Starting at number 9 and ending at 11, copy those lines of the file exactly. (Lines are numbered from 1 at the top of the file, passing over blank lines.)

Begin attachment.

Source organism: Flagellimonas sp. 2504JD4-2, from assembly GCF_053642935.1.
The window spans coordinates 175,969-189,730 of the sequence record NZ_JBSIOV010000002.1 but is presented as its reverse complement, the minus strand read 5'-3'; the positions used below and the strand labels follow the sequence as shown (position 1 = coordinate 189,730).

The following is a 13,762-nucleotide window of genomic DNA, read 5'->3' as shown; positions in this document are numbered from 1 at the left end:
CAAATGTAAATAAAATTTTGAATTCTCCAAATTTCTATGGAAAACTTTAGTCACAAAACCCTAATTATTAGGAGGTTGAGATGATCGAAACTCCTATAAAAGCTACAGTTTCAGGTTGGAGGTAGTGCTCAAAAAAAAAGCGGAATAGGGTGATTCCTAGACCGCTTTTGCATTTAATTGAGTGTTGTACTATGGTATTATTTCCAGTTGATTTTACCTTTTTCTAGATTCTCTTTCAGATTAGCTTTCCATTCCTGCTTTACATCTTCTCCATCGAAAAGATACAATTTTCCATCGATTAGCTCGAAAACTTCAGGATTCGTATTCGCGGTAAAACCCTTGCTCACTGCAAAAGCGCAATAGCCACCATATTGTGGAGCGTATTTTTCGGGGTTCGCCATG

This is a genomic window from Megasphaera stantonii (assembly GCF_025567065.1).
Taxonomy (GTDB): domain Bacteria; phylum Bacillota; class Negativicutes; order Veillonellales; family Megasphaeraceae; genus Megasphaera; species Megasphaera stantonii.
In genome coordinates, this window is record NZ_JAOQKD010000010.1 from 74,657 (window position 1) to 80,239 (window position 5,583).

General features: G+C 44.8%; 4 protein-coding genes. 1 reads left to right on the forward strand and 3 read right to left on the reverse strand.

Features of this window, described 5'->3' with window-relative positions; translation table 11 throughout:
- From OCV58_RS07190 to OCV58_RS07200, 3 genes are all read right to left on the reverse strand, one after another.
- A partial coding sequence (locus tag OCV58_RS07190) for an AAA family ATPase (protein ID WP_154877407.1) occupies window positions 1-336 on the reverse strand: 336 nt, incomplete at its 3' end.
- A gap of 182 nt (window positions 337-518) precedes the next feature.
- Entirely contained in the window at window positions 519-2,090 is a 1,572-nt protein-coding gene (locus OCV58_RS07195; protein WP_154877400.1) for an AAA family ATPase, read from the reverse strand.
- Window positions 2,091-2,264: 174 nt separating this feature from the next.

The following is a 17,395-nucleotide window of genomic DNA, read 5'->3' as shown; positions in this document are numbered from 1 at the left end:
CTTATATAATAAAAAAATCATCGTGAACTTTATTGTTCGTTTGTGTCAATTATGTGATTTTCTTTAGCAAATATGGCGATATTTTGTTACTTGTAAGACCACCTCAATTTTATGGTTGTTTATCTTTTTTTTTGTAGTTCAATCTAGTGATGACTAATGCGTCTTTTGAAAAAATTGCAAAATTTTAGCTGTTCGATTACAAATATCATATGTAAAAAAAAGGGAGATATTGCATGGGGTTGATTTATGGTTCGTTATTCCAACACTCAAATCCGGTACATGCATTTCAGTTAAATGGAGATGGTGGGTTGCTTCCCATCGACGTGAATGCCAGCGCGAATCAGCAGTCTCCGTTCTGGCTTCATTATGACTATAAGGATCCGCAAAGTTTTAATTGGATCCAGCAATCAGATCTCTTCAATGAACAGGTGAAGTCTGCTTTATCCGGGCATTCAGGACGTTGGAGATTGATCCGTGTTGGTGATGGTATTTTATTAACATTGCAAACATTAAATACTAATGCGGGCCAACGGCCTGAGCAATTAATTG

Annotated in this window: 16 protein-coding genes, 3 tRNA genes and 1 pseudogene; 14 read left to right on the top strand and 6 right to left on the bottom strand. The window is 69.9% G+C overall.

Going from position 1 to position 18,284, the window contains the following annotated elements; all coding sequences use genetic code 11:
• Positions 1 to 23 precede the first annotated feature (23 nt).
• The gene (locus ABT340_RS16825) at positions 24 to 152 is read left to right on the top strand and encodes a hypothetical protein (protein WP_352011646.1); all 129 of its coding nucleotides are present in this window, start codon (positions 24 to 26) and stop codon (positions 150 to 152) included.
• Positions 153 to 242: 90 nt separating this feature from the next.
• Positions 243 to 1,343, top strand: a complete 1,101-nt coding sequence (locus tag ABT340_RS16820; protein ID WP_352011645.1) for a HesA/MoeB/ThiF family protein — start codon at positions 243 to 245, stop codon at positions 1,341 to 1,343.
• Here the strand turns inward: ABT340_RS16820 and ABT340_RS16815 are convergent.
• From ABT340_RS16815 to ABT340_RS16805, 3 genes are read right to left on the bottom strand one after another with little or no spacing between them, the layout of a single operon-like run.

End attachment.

Features of this window, described 5'->3' with window-relative positions; translation table 11 throughout:
- From OCV58_RS07190 to OCV58_RS07200, 3 genes are all read right to left on the reverse strand, one after another.
- A partial coding sequence (locus tag OCV58_RS07190) for an AAA family ATPase (protein ID WP_154877407.1) occupies window positions 1-336 on the reverse strand: 336 nt, incomplete at its 3' end.